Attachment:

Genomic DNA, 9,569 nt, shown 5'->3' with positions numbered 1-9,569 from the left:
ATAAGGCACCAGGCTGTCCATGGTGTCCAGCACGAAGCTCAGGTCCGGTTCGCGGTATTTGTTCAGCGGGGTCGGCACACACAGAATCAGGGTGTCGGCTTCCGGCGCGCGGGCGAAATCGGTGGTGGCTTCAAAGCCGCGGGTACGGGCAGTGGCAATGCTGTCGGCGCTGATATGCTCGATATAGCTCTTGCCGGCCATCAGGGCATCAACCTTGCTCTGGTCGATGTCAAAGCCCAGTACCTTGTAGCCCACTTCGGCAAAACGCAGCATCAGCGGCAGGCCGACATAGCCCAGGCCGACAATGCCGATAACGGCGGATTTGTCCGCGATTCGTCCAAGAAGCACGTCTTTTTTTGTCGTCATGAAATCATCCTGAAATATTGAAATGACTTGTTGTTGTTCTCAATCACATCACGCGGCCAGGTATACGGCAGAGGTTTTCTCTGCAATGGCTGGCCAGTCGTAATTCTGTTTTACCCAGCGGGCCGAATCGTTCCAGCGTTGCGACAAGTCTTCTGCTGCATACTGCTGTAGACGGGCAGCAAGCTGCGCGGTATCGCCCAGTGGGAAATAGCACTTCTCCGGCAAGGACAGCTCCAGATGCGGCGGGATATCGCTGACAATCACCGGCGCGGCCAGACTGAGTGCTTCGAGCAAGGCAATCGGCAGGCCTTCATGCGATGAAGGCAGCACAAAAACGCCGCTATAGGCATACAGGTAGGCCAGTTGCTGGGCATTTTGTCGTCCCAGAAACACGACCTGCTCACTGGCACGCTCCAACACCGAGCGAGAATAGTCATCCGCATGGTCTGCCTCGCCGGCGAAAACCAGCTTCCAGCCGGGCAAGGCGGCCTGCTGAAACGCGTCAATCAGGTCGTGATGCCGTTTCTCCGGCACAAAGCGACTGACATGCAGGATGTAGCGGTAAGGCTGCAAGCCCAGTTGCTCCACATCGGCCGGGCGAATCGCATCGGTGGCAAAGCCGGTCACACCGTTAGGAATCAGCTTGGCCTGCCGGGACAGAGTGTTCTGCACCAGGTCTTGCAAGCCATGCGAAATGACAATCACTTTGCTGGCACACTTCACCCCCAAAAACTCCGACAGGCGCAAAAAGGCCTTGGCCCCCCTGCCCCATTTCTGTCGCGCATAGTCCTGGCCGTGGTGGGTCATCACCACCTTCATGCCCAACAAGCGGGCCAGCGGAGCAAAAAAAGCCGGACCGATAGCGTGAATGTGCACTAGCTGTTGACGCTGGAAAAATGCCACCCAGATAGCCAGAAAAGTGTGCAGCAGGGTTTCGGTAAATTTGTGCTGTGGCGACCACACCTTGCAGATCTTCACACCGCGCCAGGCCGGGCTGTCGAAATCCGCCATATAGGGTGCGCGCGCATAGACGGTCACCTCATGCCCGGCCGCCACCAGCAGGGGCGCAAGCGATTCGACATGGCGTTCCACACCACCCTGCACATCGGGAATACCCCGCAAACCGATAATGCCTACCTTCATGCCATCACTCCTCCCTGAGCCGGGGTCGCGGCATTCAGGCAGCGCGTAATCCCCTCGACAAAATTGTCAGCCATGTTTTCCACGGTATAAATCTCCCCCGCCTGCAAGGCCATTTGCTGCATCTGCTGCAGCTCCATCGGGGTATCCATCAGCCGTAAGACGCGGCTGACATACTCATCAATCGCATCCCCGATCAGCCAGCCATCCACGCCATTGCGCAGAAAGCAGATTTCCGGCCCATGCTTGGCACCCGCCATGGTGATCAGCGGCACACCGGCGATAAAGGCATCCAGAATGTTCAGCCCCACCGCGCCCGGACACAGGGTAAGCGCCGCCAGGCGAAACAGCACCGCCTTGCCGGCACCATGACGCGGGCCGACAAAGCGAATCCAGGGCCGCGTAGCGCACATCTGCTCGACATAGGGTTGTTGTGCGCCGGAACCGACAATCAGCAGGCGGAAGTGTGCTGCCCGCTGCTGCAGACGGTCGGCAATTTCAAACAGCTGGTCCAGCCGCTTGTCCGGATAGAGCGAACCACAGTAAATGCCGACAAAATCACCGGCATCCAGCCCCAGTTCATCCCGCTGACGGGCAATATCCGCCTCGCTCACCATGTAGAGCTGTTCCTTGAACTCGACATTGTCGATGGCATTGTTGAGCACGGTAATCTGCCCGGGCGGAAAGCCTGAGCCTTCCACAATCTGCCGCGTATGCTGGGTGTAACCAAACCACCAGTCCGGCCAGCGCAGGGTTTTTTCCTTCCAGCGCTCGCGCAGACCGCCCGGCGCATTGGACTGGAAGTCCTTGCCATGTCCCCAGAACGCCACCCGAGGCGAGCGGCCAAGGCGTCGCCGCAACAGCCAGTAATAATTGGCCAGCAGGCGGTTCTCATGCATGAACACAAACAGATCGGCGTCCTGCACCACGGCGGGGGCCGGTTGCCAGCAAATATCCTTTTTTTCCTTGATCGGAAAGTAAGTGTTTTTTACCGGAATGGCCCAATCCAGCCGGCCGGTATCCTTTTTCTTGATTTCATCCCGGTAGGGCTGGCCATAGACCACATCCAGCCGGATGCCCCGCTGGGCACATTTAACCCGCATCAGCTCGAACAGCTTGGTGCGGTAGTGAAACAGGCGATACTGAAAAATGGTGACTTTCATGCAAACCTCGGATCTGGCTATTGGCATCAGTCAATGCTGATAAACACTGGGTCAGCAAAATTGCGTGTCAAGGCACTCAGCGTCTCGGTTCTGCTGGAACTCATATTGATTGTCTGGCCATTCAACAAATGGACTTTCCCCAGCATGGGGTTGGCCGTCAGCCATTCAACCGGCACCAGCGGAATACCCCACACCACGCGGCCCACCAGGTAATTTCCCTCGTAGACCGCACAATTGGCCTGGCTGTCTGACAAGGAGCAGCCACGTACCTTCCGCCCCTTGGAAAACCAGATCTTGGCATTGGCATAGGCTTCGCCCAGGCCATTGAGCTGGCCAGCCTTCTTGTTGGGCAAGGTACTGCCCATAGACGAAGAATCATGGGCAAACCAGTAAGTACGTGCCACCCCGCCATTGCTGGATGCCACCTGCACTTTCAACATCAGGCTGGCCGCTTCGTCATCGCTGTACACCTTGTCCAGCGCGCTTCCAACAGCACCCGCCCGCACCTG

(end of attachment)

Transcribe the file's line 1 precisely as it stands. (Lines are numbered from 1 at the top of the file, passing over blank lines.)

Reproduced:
Genomic DNA, 9,569 nt, shown 5'->3' with positions numbered 1-9,569 from the left: